Unless you know some way to preserve that molded fine grain on the plastic's surface, I believe you will only produce a larger and larger scuffed area as you proceed. At best, you can use finer and finer polishing agents long enough to produce a uniformly smooth shiny surface (on the plastic portion) destroying the matte appearance, but it will take some very careful work to prevent ending up with anything but a gray-white sanded-looking surface. Some sort of solvent may smooth up the surface, but the end result may be worse than what you started with.
Re-molding by heating to resurface the piece is not a realistic approach, unless you have an upholstery shop with the right eqipment.
IMHO, the best you can do is remove the piece, or pieces, and either replace them, or stretch a piece of sheet vinyl around them, carefully and tightly molding and gluing it to all surfaces so as to make a reasonable duplicate of the original contours, using vinyl glue, epoxy, or possibly contact cement, and carefully trimming. This is far and away the best choice for resurfacing the vinyl portion, IMHO, preferably replacing the vinyl and padding.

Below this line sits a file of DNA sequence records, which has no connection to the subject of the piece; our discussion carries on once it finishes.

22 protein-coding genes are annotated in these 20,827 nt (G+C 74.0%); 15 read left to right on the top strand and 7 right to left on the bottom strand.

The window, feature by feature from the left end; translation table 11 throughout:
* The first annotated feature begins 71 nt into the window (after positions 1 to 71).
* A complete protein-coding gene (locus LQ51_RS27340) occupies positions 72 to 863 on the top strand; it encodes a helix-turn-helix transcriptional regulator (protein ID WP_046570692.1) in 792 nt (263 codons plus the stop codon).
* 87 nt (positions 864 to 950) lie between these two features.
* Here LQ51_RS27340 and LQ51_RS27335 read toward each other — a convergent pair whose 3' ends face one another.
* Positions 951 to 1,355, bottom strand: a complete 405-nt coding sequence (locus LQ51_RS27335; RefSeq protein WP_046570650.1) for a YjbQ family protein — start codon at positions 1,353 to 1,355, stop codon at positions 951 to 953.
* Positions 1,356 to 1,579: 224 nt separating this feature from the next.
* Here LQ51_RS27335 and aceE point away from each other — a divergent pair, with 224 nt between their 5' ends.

A less involved option would be to glue a thin strip of flat plastic,rubber, or vinyl along the bridge of the plastic portion, making sure it is wide enough to cover the damage. If the scuffing is very minor, gluing a clear piece of vinyl, matte if possible, or shiny if you like the effect, over it to possibly cover the damage while being a sacrificial surface that still shows the original color and pattern while protecting that surface. Covering the whole piece, as mentioned above, is still your option with the clear vinyl.
Lastly, there are plastic/vinyl sprays, but I think the other options will give you longer results, and painting may not give you the appearance you will like. Of course, the covering methods assume you can match the color/grain of the originals.
Others, particularly the professional upholsterers on this forum may know better methods, but I think replacement still looms as the best for the plastic part, cost not a factor, but re-covering the vinyl part is right up there with replacement of that item, if only end result is considered.
Just my 2 cents worth.